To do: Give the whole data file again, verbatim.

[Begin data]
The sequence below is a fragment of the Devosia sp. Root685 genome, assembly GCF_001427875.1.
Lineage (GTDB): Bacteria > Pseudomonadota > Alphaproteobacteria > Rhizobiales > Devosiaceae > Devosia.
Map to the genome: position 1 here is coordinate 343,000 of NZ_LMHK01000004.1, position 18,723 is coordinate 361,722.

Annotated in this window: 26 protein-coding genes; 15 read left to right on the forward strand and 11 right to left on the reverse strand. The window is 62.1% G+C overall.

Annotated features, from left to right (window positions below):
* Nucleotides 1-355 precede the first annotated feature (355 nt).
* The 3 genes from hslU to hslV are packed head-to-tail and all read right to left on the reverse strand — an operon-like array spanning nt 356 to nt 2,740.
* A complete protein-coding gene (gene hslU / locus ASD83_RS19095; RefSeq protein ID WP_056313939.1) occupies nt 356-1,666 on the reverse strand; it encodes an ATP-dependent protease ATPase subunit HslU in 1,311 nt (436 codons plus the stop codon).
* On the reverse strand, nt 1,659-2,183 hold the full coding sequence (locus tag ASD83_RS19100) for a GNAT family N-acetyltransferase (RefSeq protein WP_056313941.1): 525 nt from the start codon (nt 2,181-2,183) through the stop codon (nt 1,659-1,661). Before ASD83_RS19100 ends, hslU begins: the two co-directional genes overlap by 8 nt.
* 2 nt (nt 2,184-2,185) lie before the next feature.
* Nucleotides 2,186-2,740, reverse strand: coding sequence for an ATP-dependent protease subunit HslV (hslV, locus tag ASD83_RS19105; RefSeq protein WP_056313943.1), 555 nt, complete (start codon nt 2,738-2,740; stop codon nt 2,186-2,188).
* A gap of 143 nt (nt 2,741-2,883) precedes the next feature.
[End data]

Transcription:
The sequence below is a fragment of the Devosia sp. Root685 genome, assembly GCF_001427875.1.
Lineage (GTDB): Bacteria > Pseudomonadota > Alphaproteobacteria > Rhizobiales > Devosiaceae > Devosia.
Map to the genome: position 1 here is coordinate 343,000 of NZ_LMHK01000004.1, position 18,723 is coordinate 361,722.

Annotated in this window: 26 protein-coding genes; 15 read left to right on the forward strand and 11 right to left on the reverse strand. The window is 62.1% G+C overall.

Annotated features, from left to right (window positions below):
* Nucleotides 1-355 precede the first annotated feature (355 nt).
* The 3 genes from hslU to hslV are packed head-to-tail and all read right to left on the reverse strand — an operon-like array spanning nt 356 to nt 2,740.
* A complete protein-coding gene (gene hslU / locus ASD83_RS19095; RefSeq protein ID WP_056313939.1) occupies nt 356-1,666 on the reverse strand; it encodes an ATP-dependent protease ATPase subunit HslU in 1,311 nt (436 codons plus the stop codon).
* On the reverse strand, nt 1,659-2,183 hold the full coding sequence (locus tag ASD83_RS19100) for a GNAT family N-acetyltransferase (RefSeq protein WP_056313941.1): 525 nt from the start codon (nt 2,181-2,183) through the stop codon (nt 1,659-1,661). Before ASD83_RS19100 ends, hslU begins: the two co-directional genes overlap by 8 nt.
* 2 nt (nt 2,184-2,185) lie before the next feature.
* Nucleotides 2,186-2,740, reverse strand: coding sequence for an ATP-dependent protease subunit HslV (hslV, locus tag ASD83_RS19105; RefSeq protein WP_056313943.1), 555 nt, complete (start codon nt 2,738-2,740; stop codon nt 2,186-2,188).
* A gap of 143 nt (nt 2,741-2,883) precedes the next feature.